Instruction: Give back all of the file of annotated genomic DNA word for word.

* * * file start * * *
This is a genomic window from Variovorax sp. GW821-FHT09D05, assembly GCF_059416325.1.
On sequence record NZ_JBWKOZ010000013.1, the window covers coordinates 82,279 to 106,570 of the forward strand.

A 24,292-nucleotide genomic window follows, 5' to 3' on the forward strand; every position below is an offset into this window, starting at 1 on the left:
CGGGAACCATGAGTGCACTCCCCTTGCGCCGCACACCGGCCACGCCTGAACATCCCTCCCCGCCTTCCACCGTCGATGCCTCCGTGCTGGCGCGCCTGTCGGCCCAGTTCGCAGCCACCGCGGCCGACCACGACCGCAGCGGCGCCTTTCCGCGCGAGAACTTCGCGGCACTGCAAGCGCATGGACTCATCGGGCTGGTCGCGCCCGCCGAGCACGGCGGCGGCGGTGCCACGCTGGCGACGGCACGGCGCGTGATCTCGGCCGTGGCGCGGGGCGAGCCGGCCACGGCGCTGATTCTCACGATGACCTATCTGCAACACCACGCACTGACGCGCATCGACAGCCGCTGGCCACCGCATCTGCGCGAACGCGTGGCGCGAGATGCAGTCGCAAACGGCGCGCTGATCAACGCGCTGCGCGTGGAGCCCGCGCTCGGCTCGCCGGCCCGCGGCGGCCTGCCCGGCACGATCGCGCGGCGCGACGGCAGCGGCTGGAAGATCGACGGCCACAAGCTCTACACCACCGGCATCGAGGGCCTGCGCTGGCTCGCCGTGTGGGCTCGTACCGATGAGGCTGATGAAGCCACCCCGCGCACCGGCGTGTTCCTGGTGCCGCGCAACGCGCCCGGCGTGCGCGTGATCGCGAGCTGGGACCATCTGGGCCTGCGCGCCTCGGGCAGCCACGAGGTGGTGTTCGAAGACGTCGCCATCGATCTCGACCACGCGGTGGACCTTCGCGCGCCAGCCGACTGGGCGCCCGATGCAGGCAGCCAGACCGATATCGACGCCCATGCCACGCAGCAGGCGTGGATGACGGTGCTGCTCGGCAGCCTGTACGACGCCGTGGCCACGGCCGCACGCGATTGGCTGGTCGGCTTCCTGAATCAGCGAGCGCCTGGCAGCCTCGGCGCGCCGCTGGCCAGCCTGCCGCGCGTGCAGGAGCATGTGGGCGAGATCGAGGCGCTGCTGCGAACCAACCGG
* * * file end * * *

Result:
This is a genomic window from Variovorax sp. GW821-FHT09D05, assembly GCF_059416325.1.
On sequence record NZ_JBWKOZ010000013.1, the window covers coordinates 82,279 to 106,570 of the forward strand.

A 24,292-nucleotide genomic window follows, 5' to 3' on the forward strand; every position below is an offset into this window, starting at 1 on the left:
CGGGAACCATGAGTGCACTCCCCTTGCGCCGCACACCGGCCACGCCTGAACATCCCTCCCCGCCTTCCACCGTCGATGCCTCCGTGCTGGCGCGCCTGTCGGCCCAGTTCGCAGCCACCGCGGCCGACCACGACCGCAGCGGCGCCTTTCCGCGCGAGAACTTCGCGGCACTGCAAGCGCATGGACTCATCGGGCTGGTCGCGCCCGCCGAGCACGGCGGCGGCGGTGCCACGCTGGCGACGGCACGGCGCGTGATCTCGGCCGTGGCGCGGGGCGAGCCGGCCACGGCGCTGATTCTCACGATGACCTATCTGCAACACCACGCACTGACGCGCATCGACAGCCGCTGGCCACCGCATCTGCGCGAACGCGTGGCGCGAGATGCAGTCGCAAACGGCGCGCTGATCAACGCGCTGCGCGTGGAGCCCGCGCTCGGCTCGCCGGCCCGCGGCGGCCTGCCCGGCACGATCGCGCGGCGCGACGGCAGCGGCTGGAAGATCGACGGCCACAAGCTCTACACCACCGGCATCGAGGGCCTGCGCTGGCTCGCCGTGTGGGCTCGTACCGATGAGGCTGATGAAGCCACCCCGCGCACCGGCGTGTTCCTGGTGCCGCGCAACGCGCCCGGCGTGCGCGTGATCGCGAGCTGGGACCATCTGGGCCTGCGCGCCTCGGGCAGCCACGAGGTGGTGTTCGAAGACGTCGCCATCGATCTCGACCACGCGGTGGACCTTCGCGCGCCAGCCGACTGGGCGCCCGATGCAGGCAGCCAGACCGATATCGACGCCCATGCCACGCAGCAGGCGTGGATGACGGTGCTGCTCGGCAGCCTGTACGACGCCGTGGCCACGGCCGCACGCGATTGGCTGGTCGGCTTCCTGAATCAGCGAGCGCCTGGCAGCCTCGGCGCGCCGCTGGCCAGCCTGCCGCGCGTGCAGGAGCATGTGGGCGAGATCGAGGCGCTGCTGCGAACCAACCGG